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Starting a Back to Eden Garden

We frequently get asked how to make a Back to Eden garden. Our typical response is to refer people to the video however sometimes people just want the basic steps without watching the whole video. I highly encourage everyone interested in gardening to watch it but if you just want the basic steps and our suggestions we’ve outlined it below.

1. Gather the supplies

gather material for your Back to Eden Garden

You’ll need find a source for chipped tree branches. Contact your local tree trimming companies and your local power utility provider, often times they outsource crews to remove tree branches from power lines. We’ve had the best luck with our local utility company but everywhere is different. In addition to chipped tree branches you’ll need newspaper, a pitch fork, wheelbarrow and a rake.

2. Select your location

selecting the area back to eden garden

It’s important to select a location that gets plenty of sun. Mark out the area and remove any tenacious weeds. Don’t get crazy about removing everything, you’ll be surprised what a few layers of newspaper and mulch can do for weed problems.

3. Lay down newspaper

Laying down newspaper back to eden garden

Put down about 3 to 5 layers thick of newspaper over the entire area. If their is a slight breeze we highly recommend having a hose handy so you can spray down the sheets of newspaper. You don’t want to be halfway though laying down newspaper just to find them blown away by a gust of wind.

4. Planting soil and compost

putting down planting soil back to eden garden

If you’re wanting to plant right away you’ll need to put down about 2″ of planting soil or compost. The wood chips will take over a year to break down so we’ve had the best success planting into the compost until the wood chips have decomposed into rich top soil.

5. Mulch with chipped tree branches

mulching with wood chips back to eden garden

Put the chipped tree branches on thick, 5″ to 6″ thick. It will compact down after a few months so error on more than less. You’ll want to repeat this process every other year or so keeping your rich top soil covered.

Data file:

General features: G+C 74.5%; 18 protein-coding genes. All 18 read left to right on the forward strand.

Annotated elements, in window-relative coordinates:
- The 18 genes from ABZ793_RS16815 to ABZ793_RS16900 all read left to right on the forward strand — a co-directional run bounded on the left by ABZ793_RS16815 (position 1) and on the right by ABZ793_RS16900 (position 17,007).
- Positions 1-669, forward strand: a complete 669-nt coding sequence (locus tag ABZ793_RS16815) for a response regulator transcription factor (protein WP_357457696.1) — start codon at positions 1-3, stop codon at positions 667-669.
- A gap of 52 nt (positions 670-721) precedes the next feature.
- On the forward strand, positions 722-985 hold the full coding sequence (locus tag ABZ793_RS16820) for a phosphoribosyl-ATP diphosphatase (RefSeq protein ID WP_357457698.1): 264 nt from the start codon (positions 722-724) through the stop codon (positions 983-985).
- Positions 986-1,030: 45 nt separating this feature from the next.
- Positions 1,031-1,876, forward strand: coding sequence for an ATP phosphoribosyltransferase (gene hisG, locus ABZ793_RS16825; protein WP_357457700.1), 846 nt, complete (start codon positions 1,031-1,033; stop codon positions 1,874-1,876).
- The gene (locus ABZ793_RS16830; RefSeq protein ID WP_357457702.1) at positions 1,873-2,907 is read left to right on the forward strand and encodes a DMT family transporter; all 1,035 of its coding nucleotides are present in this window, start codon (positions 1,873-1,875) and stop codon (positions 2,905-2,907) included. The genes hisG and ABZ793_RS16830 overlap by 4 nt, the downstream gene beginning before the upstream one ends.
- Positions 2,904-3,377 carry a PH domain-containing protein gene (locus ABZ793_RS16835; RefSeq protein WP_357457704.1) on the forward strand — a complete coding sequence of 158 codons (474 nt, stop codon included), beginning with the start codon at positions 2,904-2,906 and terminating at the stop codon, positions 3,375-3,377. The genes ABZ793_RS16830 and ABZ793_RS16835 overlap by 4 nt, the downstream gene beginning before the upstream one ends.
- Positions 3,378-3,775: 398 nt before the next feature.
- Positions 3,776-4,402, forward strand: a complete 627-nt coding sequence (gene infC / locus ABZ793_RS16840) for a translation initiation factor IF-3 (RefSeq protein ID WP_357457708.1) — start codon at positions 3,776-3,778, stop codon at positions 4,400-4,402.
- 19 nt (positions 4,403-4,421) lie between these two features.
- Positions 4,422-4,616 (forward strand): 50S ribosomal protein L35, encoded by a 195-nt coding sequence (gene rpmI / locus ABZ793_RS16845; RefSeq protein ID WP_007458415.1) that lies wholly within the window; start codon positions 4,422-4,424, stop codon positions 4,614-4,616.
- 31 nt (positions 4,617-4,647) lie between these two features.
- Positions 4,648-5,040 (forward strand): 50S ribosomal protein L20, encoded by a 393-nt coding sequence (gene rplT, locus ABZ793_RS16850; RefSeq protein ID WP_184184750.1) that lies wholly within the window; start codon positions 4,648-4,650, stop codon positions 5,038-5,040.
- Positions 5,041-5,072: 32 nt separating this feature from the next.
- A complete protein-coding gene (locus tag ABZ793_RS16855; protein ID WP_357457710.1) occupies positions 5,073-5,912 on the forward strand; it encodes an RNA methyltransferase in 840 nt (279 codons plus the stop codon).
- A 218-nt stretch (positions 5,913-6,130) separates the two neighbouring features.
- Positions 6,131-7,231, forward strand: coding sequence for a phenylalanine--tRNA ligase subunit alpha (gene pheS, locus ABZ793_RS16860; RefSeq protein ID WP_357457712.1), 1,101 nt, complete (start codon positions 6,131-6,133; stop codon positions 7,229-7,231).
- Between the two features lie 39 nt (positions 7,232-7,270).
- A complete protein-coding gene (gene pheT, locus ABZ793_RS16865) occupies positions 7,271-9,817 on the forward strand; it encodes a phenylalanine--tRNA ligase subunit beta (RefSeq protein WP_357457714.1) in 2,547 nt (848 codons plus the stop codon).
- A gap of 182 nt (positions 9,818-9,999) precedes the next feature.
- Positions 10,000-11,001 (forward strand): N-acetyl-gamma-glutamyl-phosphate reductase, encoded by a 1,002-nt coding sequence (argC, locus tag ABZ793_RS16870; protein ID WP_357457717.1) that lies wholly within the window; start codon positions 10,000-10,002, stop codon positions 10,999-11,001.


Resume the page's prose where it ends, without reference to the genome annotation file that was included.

6. Cover with nitrogen source

Adding fertilizer to your back to eden garden

Do not, we repeat do not skip this step. Your mostly likely attempting this gardening method because you want a great garden. Put at least 1″ to 2″ of nitrogen rich material such as composted horse or chicken manure. Skipping this step will have your garden growing in slow motion and greatly increasing the amount of time it takes for the wood chips to break down.


  1. Melody May 14, 2013 Reply

    I haven’t had a garden for about 20 years. I have done steps 1-4 and emptied my compost bins. Still calling around looking for wood chips. Was surprised to see step 6. I hope I have enough compost ready in my third and last compost bin for this last step. I was going to try using hay instead of wood chips. I have lots of hay bails for a construction project on our house, that was used to create a boundary. I was told that if I put the hay on top of my compost, I will get a lot of weeds in my garden. Our soil is wonderful, dark, moist, rich, great for growing, so do I need to do the last step 6? If my soil is good? I mostly interested in no tiling and not weeding.

  2. Author
    James Wellington May 14, 2013 Reply

    Hay will work as a covering but straw would work better. Hay usually contains seeds with it and hence weeds in a few months. I would avoid if possible. We give left over hay from our goats, to our chickens and allow them to process it down to nitrogen rich compost which goes on top of the covering.

    Be organized about calling around. Make a list of names, phone number and last action. I had “called left voicemail” on several and retried after a month or so. Finding a reliable source of wood chips can take some time but persistence will pay off. Did you try your local utility company? Are you in an area with lots of tree of few trees. We are fortunate to live in the pacific northwest so we have no shortage of trees. Other areas may have to resort to other organic materials as covering such as straw, leaves, etc.

  3. Anni May 16, 2013 Reply

    We have two garden plots this year, but we don’t own the land, and we’ll only be here for this year’s growing season, and then hopefully we’ll finally settle somewhere and have land of our own. Somehow. Even still, we’ve done the newspaper and mulch thing. And our gardens are doing all right. Maybe not quite as well as they could be, but they’re growing well enough. I can hardly wait to have our own land and really make the land productive, following the Back to Eden design, top to bottom!

  4. Keith T May 26, 2013 Reply

    Your local city or county dps (or dpw) yard is a great place to try for branches (think storm damage ) and many may already have them chipped.

  5. Kathy June 8, 2013 Reply

    Step 6, the nitrogen source, if I apply that on the top…..will I have to use blood meal when I plant? Thank you!

    • Author
      James Wellington June 11, 2013 Reply

      We do not use blood meal when we plant, we feel we’ve added enough nitrogen (1″ to 2″) in step 6. We make our own compost and its pretty high in nitrogen as well.

      If you like using blood meal, by all means go ahead but I would say it’s not needed if your using good compost and heavily fertilizing on top and allowing water to slowly work the nitrogen down to the roots.

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